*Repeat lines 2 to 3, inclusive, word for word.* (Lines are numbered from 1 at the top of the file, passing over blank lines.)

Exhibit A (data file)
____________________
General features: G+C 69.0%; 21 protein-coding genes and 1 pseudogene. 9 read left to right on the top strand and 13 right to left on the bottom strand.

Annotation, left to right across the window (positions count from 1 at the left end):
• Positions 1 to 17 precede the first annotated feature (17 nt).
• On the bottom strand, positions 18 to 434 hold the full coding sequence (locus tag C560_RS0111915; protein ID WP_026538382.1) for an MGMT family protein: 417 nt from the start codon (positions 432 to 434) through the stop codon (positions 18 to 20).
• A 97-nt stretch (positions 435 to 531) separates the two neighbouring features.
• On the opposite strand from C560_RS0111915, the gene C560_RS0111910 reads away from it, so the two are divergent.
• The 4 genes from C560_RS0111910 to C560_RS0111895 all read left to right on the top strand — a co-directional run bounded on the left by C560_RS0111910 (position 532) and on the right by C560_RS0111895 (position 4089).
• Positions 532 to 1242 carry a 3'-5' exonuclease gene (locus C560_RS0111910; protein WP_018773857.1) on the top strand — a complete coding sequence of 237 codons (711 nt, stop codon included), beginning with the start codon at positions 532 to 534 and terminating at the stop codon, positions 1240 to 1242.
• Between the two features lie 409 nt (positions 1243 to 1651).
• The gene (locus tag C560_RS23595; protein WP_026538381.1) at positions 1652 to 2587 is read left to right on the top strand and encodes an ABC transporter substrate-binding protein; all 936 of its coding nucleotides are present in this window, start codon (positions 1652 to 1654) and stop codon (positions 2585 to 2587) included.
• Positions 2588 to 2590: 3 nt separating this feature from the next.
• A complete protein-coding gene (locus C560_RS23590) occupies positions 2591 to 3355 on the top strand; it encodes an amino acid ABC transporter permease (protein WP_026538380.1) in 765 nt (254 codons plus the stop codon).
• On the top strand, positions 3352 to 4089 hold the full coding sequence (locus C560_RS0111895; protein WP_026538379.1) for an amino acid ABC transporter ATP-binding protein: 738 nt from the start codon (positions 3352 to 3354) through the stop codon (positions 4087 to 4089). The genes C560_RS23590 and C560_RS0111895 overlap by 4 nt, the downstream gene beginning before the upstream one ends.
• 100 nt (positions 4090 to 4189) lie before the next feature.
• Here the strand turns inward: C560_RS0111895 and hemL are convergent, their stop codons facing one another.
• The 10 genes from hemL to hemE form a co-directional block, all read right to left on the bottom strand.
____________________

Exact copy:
Annotation, left to right across the window (positions count from 1 at the left end):
• Positions 1 to 17 precede the first annotated feature (17 nt).